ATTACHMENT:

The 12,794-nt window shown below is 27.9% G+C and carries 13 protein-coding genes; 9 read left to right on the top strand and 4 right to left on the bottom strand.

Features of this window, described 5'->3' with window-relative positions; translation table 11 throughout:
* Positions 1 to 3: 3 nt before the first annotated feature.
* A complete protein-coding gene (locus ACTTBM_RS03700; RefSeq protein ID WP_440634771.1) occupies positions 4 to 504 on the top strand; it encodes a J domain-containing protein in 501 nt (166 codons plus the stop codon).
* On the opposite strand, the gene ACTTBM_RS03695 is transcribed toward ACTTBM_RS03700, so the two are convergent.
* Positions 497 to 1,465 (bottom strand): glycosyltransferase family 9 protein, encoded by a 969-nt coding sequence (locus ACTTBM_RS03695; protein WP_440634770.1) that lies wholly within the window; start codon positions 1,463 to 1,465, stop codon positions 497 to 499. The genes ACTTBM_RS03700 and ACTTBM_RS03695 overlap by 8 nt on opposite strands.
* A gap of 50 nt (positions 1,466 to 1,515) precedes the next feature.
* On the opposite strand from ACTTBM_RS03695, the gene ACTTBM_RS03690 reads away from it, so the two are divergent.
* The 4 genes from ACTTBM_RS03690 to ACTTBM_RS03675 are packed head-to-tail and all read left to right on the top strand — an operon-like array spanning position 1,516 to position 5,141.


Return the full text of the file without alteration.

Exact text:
The 12,794-nt window shown below is 27.9% G+C and carries 13 protein-coding genes; 9 read left to right on the top strand and 4 right to left on the bottom strand.

Features of this window, described 5'->3' with window-relative positions; translation table 11 throughout:
* Positions 1 to 3: 3 nt before the first annotated feature.
* A complete protein-coding gene (locus ACTTBM_RS03700; RefSeq protein ID WP_440634771.1) occupies positions 4 to 504 on the top strand; it encodes a J domain-containing protein in 501 nt (166 codons plus the stop codon).
* On the opposite strand, the gene ACTTBM_RS03695 is transcribed toward ACTTBM_RS03700, so the two are convergent.
* Positions 497 to 1,465 (bottom strand): glycosyltransferase family 9 protein, encoded by a 969-nt coding sequence (locus ACTTBM_RS03695; protein WP_440634770.1) that lies wholly within the window; start codon positions 1,463 to 1,465, stop codon positions 497 to 499. The genes ACTTBM_RS03700 and ACTTBM_RS03695 overlap by 8 nt on opposite strands.
* A gap of 50 nt (positions 1,466 to 1,515) precedes the next feature.
* On the opposite strand from ACTTBM_RS03695, the gene ACTTBM_RS03690 reads away from it, so the two are divergent.
* The 4 genes from ACTTBM_RS03690 to ACTTBM_RS03675 are packed head-to-tail and all read left to right on the top strand — an operon-like array spanning position 1,516 to position 5,141.